• In vitro fertilization
  • Embryo transfer
  • Egg donation
  • Donor sperm (including who it comes from, such as the intended father or a chosen donor)

Intended parent's involvement: Will the prospective parents be present for the birth of the child? Can they accompany the surrogate to doctor's appointments?

Parental rights: Surrogacy agreements generally require that the surrogate and their spouse (if they have one) never make a claim of legal custody of the child born by the surrogacy. Agreements like these will stipulate that the surrogate's parental rights to the child will be terminated. In some states, you can do this before the birth of the child. If your state does not allow a pre-birth order, parental rights will change after the birth of the child.

Medical expenses: Determine how the gestational carrier's health care and reproductive medicine costs will be paid. This includes expenses related to the child's birth. It could also dictate the types of medical procedures the surrogate will need to undergo.

It's important to note that state laws differ on the enforceability of surrogacy contracts. For example, in Michigan, surrogacy contracts are considered void and unenforceable. On the other hand, a New York law that took effect in 2021 allows compensated surrogacy arrangements. It also created a pre-birth court order that grants legal parental rights to the intended parents as soon as the baby is born.

An attorney in your area can help you determine how to construct your surrogacy arrangement according to state law. They can also help you understand your options if there is a ban in place.

Factors To Consider When Interviewing a Surrogate Mother

When you are looking for a surrogate, you will want to find someone who will treat the pregnancy as if it were their own.

There are many factors that determine whether a potential surrogate is the right person to carry your child. Their physical health, genetics, mental health, and support network all have a bearing on the development and well-being of your child.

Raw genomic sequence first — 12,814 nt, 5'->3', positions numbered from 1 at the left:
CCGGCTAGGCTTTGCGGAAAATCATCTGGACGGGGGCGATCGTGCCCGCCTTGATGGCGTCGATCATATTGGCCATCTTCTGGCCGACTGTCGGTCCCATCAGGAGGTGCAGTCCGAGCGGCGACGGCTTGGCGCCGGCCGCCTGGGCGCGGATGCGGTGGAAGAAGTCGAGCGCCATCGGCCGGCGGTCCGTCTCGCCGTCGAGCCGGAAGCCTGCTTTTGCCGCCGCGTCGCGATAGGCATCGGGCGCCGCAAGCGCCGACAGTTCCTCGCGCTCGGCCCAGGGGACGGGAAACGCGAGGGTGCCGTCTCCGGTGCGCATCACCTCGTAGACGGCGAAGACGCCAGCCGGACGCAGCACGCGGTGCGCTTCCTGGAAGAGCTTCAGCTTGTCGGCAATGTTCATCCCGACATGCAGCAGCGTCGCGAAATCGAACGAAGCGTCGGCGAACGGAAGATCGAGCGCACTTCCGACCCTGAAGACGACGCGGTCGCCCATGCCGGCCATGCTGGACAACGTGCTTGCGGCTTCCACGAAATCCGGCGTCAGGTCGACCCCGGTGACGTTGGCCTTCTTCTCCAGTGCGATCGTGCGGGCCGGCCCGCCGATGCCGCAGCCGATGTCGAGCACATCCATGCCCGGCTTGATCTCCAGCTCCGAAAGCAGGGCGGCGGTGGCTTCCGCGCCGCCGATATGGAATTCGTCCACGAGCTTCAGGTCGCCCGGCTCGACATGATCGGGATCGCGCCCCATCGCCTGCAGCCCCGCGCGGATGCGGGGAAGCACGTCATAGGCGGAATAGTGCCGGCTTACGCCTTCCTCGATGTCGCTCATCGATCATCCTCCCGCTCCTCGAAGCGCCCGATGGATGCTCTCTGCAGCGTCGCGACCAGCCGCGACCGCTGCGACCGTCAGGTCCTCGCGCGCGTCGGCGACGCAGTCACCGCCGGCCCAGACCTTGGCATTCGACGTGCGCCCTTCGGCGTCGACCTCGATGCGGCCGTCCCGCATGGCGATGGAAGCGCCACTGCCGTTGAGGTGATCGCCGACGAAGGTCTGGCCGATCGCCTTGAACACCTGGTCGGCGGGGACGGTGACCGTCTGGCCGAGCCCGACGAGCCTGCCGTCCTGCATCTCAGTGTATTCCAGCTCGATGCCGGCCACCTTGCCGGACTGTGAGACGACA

Beyond that, you also have medical, legal, and financial considerations to keep in mind. Raising these questions early in the interviewing process will help you quickly narrow down surrogates who share your vision of the future and your family.

Do I Need an Attorney?

The laws on surrogacy vary from state to state, so the location of your surrogate is an important issue to consider. Also, bear in mind that surrogacy laws are constantly changing. It is important to consider consulting a family law attorney for advice.

A skilled family law attorney can help draft an enforceable surrogacy contract that addresses the important issues and the contingencies that could arise before, during, and after the pregnancy. Also, surrogacy and artificial insemination laws vary widely by state, and your attorney can help explain your state's rules.

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Can I Solve This on My Own or Do I Need an Attorney?

  • State laws vary in their treatment of surrogacies
  • Surrogacy law is constantly changing and can be complex
  • An attorney can draft an enforceable surrogacy contract and negotiate contract terms

Get tailored advice and ask a lawyer questions about your state laws. Many attorneys offer free consultations.